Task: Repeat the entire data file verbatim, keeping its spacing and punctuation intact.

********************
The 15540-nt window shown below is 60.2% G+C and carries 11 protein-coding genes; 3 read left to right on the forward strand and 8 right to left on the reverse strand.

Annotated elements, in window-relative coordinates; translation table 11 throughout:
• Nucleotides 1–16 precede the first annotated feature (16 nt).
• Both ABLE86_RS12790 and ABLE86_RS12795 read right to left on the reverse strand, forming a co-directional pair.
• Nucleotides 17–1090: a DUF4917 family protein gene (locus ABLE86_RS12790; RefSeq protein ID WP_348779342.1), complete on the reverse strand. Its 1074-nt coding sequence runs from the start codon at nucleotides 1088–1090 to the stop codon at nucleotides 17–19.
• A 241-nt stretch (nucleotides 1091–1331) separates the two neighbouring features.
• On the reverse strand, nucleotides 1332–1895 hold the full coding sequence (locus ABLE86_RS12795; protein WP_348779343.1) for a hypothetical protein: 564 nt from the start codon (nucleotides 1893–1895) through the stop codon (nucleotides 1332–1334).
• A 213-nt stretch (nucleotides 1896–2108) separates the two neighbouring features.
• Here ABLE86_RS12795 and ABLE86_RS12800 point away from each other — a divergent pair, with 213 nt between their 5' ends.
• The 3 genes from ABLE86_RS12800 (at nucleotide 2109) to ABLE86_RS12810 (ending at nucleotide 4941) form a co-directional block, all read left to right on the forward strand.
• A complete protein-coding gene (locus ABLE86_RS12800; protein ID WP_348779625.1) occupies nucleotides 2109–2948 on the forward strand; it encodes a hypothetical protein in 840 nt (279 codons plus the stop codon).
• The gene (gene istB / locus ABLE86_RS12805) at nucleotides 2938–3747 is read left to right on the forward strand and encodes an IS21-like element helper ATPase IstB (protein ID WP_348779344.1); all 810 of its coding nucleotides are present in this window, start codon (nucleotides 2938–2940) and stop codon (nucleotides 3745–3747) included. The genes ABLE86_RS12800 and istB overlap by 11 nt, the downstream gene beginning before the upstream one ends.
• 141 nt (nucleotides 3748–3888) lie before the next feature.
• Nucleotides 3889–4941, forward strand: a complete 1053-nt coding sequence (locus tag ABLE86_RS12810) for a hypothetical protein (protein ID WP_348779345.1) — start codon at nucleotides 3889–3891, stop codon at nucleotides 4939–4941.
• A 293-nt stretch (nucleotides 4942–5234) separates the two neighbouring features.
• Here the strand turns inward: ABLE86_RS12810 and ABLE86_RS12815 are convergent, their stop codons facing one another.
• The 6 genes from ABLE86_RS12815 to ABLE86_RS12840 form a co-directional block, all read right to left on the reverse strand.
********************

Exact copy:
The 15540-nt window shown below is 60.2% G+C and carries 11 protein-coding genes; 3 read left to right on the forward strand and 8 right to left on the reverse strand.

Annotated elements, in window-relative coordinates; translation table 11 throughout:
• Nucleotides 1–16 precede the first annotated feature (16 nt).
• Both ABLE86_RS12790 and ABLE86_RS12795 read right to left on the reverse strand, forming a co-directional pair.
• Nucleotides 17–1090: a DUF4917 family protein gene (locus ABLE86_RS12790; RefSeq protein ID WP_348779342.1), complete on the reverse strand. Its 1074-nt coding sequence runs from the start codon at nucleotides 1088–1090 to the stop codon at nucleotides 17–19.
• A 241-nt stretch (nucleotides 1091–1331) separates the two neighbouring features.
• On the reverse strand, nucleotides 1332–1895 hold the full coding sequence (locus ABLE86_RS12795; protein WP_348779343.1) for a hypothetical protein: 564 nt from the start codon (nucleotides 1893–1895) through the stop codon (nucleotides 1332–1334).
• A 213-nt stretch (nucleotides 1896–2108) separates the two neighbouring features.
• Here ABLE86_RS12795 and ABLE86_RS12800 point away from each other — a divergent pair, with 213 nt between their 5' ends.
• The 3 genes from ABLE86_RS12800 (at nucleotide 2109) to ABLE86_RS12810 (ending at nucleotide 4941) form a co-directional block, all read left to right on the forward strand.
• A complete protein-coding gene (locus ABLE86_RS12800; protein ID WP_348779625.1) occupies nucleotides 2109–2948 on the forward strand; it encodes a hypothetical protein in 840 nt (279 codons plus the stop codon).
• The gene (gene istB / locus ABLE86_RS12805) at nucleotides 2938–3747 is read left to right on the forward strand and encodes an IS21-like element helper ATPase IstB (protein ID WP_348779344.1); all 810 of its coding nucleotides are present in this window, start codon (nucleotides 2938–2940) and stop codon (nucleotides 3745–3747) included. The genes ABLE86_RS12800 and istB overlap by 11 nt, the downstream gene beginning before the upstream one ends.
• 141 nt (nucleotides 3748–3888) lie before the next feature.
• Nucleotides 3889–4941, forward strand: a complete 1053-nt coding sequence (locus tag ABLE86_RS12810) for a hypothetical protein (protein ID WP_348779345.1) — start codon at nucleotides 3889–3891, stop codon at nucleotides 4939–4941.
• A 293-nt stretch (nucleotides 4942–5234) separates the two neighbouring features.
• Here the strand turns inward: ABLE86_RS12810 and ABLE86_RS12815 are convergent, their stop codons facing one another.
• The 6 genes from ABLE86_RS12815 to ABLE86_RS12840 form a co-directional block, all read right to left on the reverse strand.